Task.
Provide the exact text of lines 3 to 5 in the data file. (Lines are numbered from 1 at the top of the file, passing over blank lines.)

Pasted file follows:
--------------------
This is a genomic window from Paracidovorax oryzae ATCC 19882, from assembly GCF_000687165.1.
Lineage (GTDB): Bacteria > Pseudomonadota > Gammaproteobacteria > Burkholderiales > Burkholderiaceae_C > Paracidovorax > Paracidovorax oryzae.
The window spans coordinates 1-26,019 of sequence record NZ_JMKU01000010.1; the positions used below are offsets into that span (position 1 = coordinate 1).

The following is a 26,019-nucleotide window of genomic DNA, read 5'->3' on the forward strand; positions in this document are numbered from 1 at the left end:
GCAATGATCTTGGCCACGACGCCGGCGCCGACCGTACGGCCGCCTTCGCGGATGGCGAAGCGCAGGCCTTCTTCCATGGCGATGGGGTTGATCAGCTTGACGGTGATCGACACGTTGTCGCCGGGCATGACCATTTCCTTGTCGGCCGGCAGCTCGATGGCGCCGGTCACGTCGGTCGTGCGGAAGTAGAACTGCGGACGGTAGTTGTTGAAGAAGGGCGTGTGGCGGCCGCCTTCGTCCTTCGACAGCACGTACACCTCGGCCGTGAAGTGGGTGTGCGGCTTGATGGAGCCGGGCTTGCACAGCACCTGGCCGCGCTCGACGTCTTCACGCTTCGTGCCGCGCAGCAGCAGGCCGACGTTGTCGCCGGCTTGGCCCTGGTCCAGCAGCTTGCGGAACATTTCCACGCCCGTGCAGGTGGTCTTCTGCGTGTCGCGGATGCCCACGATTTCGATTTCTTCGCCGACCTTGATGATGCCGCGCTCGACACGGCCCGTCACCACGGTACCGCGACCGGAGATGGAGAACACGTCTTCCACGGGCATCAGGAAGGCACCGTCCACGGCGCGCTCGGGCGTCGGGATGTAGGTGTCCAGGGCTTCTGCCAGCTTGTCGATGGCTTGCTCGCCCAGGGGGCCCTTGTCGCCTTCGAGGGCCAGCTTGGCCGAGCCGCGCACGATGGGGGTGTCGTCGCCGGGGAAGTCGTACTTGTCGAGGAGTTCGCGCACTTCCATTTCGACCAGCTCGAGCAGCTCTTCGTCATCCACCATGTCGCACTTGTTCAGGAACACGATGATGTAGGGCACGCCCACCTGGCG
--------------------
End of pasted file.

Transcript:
The window spans coordinates 1-26,019 of sequence record NZ_JMKU01000010.1; the positions used below are offsets into that span (position 1 = coordinate 1).

The following is a 26,019-nucleotide window of genomic DNA, read 5'->3' on the forward strand; positions in this document are numbered from 1 at the left end:
GCAATGATCTTGGCCACGACGCCGGCGCCGACCGTACGGCCGCCTTCGCGGATGGCGAAGCGCAGGCCTTCTTCCATGGCGATGGGGTTGATCAGCTTGACGGTGATCGACACGTTGTCGCCGGGCATGACCATTTCCTTGTCGGCCGGCAGCTCGATGGCGCCGGTCACGTCGGTCGTGCGGAAGTAGAACTGCGGACGGTAGTTGTTGAAGAAGGGCGTGTGGCGGCCGCCTTCGTCCTTCGACAGCACGTACACCTCGGCCGTGAAGTGGGTGTGCGGCTTGATGGAGCCGGGCTTGCACAGCACCTGGCCGCGCTCGACGTCTTCACGCTTCGTGCCGCGCAGCAGCAGGCCGACGTTGTCGCCGGCTTGGCCCTGGTCCAGCAGCTTGCGGAACATTTCCACGCCCGTGCAGGTGGTCTTCTGCGTGTCGCGGATGCCCACGATTTCGATTTCTTCGCCGACCTTGATGATGCCGCGCTCGACACGGCCCGTCACCACGGTACCGCGACCGGAGATGGAGAACACGTCTTCCACGGGCATCAGGAAGGCACCGTCCACGGCGCGCTCGGGCGTCGGGATGTAGGTGTCCAGGGCTTCTGCCAGCTTGTCGATGGCTTGCTCGCCCAGGGGGCCCTTGTCGCCTTCGAGGGCCAGCTTGGCCGAGCCGCGCACGATGGGGGTGTCGTCGCCGGGGAAGTCGTACTTGTCGAGGAGTTCGCGCACTTCCATTTCGACCAGCTCGAGCAGCTCTTCGTCATCCACCATGTCGCACTTGTTCAGGAACACGATGATGTAGGGCACGCCCACCTGGCG